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May 28, 2018, 04:28:54 AM
HireScores.com Recruitment ForumForum CommunityNews & Information (Moderator: Forum Management)Recruiters' Basic Salaries Hit By Downturn
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Author Topic: Recruiters' Basic Salaries Hit By Downturn  (Read 1241 times)
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« on: January 08, 2010, 09:43:22 PM »

Clients are more cautious in hiring and this has led to an adjustment in the basic salaries on offer to recruiters, according to the latest Heywood Associates Recruitment Salary Survey.

During the recession, a high number of consultants have experienced a reduction in basic salary, and commission payments were stopped. Candidates can no longer expect to receive a guaranteed pay rise on changing jobs, and consequently they need to review opportunities to ascertain whether career progression and OTE is a better option than that which they are currently receiving.

Simon Gee, managing director of the Heywood Group, says: “Recruiters appreciate that they are working in tough conditions, yet the recruitment sector as a whole remains financially lucrative compared to other sales-focused sectors. The fact remains that we will need to work harder this year just to stand still. Longevity of service has remained the same over the past 12 months.”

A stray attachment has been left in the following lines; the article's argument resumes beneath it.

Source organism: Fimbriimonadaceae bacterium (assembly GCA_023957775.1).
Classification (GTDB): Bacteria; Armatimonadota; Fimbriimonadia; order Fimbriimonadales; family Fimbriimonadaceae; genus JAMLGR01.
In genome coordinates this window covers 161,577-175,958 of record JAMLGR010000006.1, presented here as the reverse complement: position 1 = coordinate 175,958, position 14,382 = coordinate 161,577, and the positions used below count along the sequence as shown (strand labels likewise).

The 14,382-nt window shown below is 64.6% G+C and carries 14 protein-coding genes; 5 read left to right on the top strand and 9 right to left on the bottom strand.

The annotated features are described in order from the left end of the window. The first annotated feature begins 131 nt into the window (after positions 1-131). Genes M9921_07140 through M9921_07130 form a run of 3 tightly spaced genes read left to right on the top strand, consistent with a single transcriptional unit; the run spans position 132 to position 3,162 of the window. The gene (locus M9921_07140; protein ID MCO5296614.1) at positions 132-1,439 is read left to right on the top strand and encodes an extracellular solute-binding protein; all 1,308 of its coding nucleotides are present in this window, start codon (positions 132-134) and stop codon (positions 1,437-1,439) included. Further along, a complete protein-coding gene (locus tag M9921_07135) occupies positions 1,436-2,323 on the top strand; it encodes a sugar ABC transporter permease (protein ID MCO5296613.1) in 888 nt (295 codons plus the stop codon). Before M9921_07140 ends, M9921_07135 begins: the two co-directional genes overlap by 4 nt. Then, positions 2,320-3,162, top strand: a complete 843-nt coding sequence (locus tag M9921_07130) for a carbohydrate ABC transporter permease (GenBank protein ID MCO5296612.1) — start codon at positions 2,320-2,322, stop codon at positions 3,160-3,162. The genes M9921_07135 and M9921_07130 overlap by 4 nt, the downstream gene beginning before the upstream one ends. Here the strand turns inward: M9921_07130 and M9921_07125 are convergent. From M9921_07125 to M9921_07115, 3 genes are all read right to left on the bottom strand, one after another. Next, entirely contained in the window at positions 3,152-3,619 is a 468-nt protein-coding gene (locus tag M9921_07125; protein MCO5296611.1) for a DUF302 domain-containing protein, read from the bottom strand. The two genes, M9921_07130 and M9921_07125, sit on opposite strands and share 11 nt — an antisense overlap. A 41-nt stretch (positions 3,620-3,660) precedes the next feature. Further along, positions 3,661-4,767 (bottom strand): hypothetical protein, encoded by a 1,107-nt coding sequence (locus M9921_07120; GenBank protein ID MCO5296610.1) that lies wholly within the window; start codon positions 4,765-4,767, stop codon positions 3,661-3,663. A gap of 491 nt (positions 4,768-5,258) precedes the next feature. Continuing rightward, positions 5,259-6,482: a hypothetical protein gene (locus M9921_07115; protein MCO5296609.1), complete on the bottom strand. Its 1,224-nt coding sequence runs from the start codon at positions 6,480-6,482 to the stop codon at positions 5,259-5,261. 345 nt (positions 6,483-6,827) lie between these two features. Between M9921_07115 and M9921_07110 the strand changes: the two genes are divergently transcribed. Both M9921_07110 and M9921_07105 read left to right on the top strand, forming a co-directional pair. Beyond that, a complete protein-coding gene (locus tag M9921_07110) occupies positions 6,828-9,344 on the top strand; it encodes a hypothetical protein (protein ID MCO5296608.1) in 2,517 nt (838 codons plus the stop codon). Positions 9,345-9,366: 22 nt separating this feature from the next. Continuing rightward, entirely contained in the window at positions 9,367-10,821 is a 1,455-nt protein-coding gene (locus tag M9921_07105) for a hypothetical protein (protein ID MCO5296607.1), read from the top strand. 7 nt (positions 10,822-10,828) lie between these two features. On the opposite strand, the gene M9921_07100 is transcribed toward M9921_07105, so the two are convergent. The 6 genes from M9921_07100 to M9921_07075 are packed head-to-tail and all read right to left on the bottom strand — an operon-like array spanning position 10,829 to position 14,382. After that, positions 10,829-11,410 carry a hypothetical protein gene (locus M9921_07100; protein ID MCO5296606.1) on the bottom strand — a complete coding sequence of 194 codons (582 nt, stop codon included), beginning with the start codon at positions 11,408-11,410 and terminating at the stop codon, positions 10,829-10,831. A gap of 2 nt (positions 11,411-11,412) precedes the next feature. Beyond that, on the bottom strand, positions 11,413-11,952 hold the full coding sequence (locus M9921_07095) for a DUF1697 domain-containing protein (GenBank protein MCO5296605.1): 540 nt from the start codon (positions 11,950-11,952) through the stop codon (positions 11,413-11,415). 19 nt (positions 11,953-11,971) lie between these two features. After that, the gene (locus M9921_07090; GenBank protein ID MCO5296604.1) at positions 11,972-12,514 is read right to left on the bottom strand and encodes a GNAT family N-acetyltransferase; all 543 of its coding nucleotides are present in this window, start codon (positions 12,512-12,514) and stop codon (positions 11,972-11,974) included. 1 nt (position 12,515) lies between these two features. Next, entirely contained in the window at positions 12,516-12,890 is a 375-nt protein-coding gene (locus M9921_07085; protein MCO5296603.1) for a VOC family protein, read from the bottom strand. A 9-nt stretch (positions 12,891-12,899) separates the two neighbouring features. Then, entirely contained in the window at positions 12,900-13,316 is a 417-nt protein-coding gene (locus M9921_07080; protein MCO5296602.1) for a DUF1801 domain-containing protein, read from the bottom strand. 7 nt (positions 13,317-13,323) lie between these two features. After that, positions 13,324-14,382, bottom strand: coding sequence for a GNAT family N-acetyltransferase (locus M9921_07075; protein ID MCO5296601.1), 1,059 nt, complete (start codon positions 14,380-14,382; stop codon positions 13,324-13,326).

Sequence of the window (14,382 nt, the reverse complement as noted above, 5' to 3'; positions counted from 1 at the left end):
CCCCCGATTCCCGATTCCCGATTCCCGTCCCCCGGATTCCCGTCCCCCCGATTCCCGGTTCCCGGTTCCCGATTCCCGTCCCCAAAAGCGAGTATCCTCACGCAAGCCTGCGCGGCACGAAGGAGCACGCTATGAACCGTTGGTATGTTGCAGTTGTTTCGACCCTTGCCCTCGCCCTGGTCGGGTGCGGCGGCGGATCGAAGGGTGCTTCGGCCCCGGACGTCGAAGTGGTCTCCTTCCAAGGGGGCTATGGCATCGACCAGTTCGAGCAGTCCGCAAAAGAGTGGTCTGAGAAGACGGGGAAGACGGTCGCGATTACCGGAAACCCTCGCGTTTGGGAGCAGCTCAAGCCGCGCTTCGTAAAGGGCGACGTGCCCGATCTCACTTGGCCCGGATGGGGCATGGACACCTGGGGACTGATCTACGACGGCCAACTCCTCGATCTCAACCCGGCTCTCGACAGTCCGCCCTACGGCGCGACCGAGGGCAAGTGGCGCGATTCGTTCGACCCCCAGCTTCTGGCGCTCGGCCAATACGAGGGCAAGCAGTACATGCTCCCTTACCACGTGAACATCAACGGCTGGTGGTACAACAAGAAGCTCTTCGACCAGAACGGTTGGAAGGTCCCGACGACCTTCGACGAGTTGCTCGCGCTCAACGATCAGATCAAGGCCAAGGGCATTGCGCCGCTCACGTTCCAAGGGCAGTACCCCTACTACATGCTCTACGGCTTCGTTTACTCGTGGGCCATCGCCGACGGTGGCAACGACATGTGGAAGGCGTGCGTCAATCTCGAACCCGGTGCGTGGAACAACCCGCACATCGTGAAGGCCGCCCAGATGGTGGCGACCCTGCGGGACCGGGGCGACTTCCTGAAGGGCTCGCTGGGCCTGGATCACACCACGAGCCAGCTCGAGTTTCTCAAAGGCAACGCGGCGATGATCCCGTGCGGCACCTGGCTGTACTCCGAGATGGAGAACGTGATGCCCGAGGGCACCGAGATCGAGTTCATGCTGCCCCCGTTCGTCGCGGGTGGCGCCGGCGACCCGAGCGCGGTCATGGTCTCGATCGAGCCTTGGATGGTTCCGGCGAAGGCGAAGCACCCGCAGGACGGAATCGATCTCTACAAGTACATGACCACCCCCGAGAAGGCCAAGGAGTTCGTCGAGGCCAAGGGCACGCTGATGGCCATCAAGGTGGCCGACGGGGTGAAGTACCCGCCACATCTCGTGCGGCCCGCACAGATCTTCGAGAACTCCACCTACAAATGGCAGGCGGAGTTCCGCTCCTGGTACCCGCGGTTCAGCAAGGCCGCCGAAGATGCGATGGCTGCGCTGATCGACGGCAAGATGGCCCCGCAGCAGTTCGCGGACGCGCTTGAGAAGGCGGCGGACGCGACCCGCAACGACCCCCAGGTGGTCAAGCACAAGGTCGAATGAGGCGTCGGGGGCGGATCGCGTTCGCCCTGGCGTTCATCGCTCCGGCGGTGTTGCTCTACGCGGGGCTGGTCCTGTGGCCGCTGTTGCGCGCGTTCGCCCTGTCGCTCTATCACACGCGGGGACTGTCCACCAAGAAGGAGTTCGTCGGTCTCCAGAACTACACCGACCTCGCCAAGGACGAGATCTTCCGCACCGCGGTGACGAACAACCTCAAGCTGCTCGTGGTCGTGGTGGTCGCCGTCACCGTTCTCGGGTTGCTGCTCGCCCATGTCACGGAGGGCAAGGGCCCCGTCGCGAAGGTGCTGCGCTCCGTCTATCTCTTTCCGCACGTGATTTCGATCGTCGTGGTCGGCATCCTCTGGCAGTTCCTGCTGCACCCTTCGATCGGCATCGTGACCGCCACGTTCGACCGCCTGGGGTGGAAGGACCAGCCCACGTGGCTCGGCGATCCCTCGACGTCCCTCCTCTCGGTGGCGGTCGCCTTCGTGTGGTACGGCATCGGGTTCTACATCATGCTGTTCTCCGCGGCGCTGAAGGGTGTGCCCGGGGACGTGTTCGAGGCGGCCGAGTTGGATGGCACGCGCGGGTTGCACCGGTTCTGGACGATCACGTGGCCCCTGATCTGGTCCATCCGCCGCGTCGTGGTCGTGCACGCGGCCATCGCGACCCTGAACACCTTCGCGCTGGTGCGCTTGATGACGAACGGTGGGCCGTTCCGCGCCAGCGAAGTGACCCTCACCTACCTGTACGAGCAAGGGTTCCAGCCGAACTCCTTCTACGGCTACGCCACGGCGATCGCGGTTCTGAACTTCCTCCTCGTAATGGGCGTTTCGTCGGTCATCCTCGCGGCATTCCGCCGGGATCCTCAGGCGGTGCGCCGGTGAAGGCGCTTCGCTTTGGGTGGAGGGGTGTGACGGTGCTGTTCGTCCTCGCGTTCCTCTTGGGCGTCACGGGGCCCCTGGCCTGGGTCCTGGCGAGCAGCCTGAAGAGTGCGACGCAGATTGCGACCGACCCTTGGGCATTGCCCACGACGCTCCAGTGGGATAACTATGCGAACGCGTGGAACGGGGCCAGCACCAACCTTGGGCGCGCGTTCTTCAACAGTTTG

According to the survey, the static market has driven a number of trends including:

    * continued demand for the professional services sectors
    * increased competition in less populated sectors such as commercial, human resources and legal
    * all seven key recruitment sectors have indicated a fall in demand for their products
    * sustainable growth is not expected until Q2 2010, although experienced, strong fee earners will always be in demand
    * clients are taking longer to make hiring decisions and basic salaries are not increasing
    * financial guarantees are rarely offered.

The survey draws on an overall sample of 2,383 recruitment firms and 4,280 recruitment specialists across the whole of the UK.
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Robin Tetley
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« Reply #1 on: January 14, 2010, 12:25:25 PM »

I guess many peoples salaries have been hit by the downturn so it's no surprise that recruiters also have.
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